Antenna February 2 The opening of the show celebrates the historic marginalized groups of New Orleans, including women, LGBT people and people of color.
King of the Day, curated by Zibby Jahns and Lindsey Phillips, includes four installations representing clothing worn by the New Orleans community, such as doll parade, king of leather, and punk and DIY groups. Wholesale Halloween Costumes shows In the fabric and materials, craftsmen and craftsmen usually include these garments.
Phillips says garments have the power to make people try to identity and explore self-expression, and ways to unite different groups. Her inspiration comes from her gathering of Mardi Gras suppliers at the Jefferson Variety Stores during the Carnival.
“[At Jefferson Variety Stores], you’ll be standing next to the Carnival Indian, or as I am today, next to the Krewe’s woman in Muses, who is decorating her shoes, Phillips said: “All of these people may never meet each other everyday and come to this place to pick up these weird stuff – and then go back to town to celebrate. ”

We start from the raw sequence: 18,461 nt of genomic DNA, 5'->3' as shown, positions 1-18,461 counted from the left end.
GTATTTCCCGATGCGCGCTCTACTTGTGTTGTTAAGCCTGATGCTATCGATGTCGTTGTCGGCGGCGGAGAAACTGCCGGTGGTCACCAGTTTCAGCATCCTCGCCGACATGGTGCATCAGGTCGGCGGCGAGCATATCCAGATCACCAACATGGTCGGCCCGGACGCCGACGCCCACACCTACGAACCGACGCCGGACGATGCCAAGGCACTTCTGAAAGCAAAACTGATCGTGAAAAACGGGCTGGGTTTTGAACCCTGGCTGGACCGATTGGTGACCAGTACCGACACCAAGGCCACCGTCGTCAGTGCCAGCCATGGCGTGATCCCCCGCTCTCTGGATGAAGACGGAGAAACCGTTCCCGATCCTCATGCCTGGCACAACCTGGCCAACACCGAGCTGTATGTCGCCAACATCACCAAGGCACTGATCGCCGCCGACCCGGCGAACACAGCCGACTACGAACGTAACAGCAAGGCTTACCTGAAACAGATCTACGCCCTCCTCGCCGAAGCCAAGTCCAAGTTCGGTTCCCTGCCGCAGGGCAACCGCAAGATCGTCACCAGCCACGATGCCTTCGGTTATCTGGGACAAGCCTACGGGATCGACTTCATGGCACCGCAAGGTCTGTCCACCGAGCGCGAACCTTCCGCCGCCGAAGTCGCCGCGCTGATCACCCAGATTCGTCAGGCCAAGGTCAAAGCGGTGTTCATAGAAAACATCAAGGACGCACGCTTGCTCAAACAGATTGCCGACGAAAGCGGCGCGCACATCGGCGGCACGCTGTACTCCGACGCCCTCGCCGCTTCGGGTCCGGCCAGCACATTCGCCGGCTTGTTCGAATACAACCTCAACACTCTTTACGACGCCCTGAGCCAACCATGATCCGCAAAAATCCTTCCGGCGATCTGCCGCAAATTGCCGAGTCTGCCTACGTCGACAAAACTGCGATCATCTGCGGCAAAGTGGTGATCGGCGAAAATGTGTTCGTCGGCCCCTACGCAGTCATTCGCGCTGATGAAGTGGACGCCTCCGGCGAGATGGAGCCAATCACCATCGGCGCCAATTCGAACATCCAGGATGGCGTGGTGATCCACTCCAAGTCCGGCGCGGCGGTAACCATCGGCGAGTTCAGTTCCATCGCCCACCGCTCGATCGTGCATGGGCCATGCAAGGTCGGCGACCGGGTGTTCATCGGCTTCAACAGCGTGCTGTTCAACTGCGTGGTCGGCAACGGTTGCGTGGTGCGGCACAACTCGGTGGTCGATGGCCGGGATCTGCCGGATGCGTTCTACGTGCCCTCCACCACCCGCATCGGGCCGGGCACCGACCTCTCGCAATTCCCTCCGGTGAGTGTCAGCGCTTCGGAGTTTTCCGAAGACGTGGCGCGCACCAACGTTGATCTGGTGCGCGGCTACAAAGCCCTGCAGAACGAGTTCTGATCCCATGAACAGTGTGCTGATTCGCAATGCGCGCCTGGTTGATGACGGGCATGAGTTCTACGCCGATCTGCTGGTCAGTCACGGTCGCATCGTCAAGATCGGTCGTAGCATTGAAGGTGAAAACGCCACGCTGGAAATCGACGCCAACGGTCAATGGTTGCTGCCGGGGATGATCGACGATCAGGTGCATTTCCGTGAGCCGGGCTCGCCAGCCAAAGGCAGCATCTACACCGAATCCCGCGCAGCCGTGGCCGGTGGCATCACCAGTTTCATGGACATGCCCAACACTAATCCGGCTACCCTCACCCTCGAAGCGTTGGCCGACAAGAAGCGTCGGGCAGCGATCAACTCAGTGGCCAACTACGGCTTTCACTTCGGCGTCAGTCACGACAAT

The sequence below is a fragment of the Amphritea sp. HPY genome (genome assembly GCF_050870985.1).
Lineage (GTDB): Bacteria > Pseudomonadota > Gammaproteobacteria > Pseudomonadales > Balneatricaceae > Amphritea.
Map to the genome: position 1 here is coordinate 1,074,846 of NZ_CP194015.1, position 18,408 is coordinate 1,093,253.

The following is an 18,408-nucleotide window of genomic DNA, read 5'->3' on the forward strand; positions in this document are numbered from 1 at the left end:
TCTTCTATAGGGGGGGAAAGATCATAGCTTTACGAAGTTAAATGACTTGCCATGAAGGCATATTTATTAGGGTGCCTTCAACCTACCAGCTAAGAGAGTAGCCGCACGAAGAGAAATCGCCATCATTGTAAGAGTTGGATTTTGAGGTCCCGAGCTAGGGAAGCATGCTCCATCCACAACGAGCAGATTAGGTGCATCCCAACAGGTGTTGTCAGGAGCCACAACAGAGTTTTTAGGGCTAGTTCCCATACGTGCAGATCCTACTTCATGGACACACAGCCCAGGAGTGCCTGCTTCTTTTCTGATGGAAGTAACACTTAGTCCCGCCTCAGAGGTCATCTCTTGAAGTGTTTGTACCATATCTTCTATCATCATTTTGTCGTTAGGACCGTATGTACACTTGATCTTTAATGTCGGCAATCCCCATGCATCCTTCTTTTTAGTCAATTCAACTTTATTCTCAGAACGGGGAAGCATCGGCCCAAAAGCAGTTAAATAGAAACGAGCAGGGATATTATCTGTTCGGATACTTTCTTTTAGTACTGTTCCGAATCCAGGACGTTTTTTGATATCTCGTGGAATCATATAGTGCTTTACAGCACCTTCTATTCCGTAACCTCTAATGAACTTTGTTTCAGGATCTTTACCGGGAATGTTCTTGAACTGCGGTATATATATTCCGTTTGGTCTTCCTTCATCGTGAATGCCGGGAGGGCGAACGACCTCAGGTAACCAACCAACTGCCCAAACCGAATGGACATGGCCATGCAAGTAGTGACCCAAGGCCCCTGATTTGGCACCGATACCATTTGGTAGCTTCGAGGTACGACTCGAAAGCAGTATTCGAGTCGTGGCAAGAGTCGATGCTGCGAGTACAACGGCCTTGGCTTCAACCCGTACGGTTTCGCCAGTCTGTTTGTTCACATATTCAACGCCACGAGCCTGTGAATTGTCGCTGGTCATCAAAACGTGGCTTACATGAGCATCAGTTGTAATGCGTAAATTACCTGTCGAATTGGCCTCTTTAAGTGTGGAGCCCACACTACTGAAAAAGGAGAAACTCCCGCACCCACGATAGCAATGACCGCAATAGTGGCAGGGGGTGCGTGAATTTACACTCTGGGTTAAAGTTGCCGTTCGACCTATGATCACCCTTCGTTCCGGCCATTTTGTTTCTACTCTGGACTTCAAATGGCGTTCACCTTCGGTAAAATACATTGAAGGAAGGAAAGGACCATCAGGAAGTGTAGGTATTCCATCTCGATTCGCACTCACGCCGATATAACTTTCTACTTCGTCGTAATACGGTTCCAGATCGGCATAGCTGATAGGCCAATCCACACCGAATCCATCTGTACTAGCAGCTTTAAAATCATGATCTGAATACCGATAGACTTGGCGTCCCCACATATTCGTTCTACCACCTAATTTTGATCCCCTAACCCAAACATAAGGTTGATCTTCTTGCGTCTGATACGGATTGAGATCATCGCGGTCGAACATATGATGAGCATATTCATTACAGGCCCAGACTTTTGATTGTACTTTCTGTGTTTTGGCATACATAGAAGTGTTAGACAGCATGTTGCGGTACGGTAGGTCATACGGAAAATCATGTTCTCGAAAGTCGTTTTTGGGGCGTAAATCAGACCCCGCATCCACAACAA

Phillips produced a short video about the store “a very special mall,” which helped inspire the show.
During the “King of the Day” held on February 25, several community events took place on the antenna. The opening reception for DJ Angra Viano (the Heatwave Party series) starts at 6pm. February 2. From noon to 5pm, the gallery has a clothing market. The headdress making workshop started at 1pm on February 3rd to February 4, February 4
One of the highlights of the community activity series is the panel discussion at 7 pm. Monday, February 5. In this group, the authors “dolls,” a book: the author of “Race and gender barriers to break the New Orleans Mardi Gras,” the Kim Vaz-Deville, presided over the Dollar include Creole Baylor Alana Harris Baby Dolls, Treme Million Cinnamon Black and Miss Berry Hill at Babydolls, who design Wholesale Halloween Costumes for the Baby Doll group, and others, including Carnival Indians at Krewe and Wild Tchoupitoulas in Oshun.
The panelists will discuss the baby doll’s clothing tradition, and Phillips said she is very happy to hear about them.
She said: “[Doll] really embodies this sense of empowerment by feminism and the community.” As these very fierce independent women, they have only a tradition of this century. “